Do Personality Traits Play a Role in Supporting Islamic State? A Study on Fundamentalist Group Members in Indonesia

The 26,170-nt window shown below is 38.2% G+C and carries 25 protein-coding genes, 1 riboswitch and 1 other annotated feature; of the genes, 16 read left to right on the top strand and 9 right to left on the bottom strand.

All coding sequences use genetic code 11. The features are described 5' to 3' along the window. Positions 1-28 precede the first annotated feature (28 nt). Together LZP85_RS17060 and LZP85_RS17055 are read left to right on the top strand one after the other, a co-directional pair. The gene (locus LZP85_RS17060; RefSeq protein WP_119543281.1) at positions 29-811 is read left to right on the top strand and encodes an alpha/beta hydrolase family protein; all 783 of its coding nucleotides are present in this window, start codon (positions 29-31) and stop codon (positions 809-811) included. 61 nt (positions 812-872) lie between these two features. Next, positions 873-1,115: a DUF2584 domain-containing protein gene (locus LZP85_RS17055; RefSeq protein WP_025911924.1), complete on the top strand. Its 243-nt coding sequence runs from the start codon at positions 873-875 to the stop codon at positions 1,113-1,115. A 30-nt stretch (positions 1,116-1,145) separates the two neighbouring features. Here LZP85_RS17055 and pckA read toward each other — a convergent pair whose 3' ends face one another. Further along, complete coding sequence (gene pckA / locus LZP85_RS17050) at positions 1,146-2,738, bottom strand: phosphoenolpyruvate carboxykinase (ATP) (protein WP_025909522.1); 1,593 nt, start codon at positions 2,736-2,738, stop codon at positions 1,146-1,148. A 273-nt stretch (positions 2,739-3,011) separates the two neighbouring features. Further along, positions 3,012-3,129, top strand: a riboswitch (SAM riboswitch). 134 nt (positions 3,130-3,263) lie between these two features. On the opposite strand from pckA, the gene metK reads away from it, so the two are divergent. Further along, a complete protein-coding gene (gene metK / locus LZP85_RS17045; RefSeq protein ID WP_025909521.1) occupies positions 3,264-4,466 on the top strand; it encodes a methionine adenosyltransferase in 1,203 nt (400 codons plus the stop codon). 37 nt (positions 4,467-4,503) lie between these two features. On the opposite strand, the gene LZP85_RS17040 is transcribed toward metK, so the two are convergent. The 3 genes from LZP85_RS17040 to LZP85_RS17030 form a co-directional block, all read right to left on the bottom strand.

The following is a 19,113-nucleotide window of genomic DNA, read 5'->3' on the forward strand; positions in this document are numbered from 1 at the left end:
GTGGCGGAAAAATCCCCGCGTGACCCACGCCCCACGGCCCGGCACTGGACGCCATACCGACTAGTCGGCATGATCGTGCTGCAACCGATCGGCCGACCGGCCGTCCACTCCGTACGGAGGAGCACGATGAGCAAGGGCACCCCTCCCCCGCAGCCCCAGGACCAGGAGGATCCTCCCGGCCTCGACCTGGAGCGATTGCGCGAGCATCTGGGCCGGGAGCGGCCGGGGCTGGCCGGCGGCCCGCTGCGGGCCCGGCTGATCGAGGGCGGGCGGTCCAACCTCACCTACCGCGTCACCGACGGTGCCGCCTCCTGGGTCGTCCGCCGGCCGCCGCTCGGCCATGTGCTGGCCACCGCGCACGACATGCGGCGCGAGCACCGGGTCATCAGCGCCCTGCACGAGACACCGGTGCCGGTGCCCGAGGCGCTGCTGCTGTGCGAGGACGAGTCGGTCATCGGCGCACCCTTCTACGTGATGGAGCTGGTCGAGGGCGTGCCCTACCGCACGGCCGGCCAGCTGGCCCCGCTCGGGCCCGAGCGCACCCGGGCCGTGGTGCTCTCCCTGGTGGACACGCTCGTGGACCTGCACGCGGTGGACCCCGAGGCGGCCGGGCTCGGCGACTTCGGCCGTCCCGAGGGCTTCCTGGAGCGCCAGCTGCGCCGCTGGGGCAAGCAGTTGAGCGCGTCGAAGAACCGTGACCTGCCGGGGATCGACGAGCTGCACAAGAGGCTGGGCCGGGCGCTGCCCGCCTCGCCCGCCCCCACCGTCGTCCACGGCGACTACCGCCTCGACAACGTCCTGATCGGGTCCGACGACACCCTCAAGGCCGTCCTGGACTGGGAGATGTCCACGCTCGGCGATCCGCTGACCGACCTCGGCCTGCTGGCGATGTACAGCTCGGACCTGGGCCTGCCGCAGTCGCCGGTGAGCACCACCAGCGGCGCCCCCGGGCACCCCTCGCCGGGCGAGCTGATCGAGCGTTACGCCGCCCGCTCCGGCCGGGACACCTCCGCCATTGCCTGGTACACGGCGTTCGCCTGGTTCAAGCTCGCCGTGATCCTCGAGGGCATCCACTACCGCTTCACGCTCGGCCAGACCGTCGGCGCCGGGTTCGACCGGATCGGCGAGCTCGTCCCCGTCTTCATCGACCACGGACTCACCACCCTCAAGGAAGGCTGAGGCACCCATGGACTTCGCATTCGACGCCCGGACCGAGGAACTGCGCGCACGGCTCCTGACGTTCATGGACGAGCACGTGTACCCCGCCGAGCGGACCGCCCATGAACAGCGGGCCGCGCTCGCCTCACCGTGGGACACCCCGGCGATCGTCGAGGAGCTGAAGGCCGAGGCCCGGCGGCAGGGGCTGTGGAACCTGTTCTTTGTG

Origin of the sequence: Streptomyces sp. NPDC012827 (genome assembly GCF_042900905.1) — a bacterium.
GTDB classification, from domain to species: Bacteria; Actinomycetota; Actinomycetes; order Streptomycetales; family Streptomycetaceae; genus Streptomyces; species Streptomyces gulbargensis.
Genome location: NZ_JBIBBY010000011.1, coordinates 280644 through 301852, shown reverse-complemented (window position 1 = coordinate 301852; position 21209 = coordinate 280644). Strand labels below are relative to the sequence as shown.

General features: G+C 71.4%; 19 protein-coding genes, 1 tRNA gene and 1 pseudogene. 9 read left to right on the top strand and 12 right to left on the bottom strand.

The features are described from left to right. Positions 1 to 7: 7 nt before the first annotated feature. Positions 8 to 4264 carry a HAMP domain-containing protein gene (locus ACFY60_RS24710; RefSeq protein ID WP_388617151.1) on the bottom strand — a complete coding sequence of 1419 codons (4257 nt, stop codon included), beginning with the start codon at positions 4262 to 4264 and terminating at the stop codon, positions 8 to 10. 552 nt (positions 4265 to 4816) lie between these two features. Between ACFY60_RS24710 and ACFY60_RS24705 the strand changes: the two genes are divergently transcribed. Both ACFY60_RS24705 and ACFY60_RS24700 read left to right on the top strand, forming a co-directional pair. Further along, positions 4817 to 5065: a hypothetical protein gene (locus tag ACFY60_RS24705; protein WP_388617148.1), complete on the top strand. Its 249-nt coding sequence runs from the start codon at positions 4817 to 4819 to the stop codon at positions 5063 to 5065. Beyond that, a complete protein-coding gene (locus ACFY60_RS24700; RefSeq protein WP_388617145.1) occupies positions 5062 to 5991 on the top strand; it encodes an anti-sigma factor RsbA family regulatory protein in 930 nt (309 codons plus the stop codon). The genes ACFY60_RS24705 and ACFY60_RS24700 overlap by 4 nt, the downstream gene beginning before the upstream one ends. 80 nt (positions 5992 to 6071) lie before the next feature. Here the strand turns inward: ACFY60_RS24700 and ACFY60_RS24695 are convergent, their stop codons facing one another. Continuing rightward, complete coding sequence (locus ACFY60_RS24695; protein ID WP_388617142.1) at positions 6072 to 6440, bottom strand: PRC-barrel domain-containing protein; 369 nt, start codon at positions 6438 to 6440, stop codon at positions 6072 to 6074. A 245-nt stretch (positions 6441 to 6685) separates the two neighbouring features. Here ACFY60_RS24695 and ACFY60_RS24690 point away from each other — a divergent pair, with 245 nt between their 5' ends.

This study is aimed at elucidating the role of Salafi ideology and symbolic threat as mediating variables in the relationship between the personal trait of openness to experience and support for the concept of Islamic state. A sample of 325 members of three fundamentalist groups in Indonesia voluntarily responded to four scales, i.e., the openness to experience scale consisting of three items, the symbolic threat scale (three items), the Salafi ideology scale (five items), and the support for an Indonesian Islamic state scale (four items). Structural equation modeling was performed to validate the constructed model of mediation. The results showed a good fit for the constructed model. The Salafi ideology and symbolic threat fully mediated the relationship between openness to experience and support for an Indonesian Islamic state. These findings suggest that openness to experience may be a prerequisite for negative political values, thus encouraging the respondents to further support the concept of Indonesian Islamic state. Additionally, since openness to experience may lead to negative political behaviors, this controversial and dynamic personality trait warrants further exploration.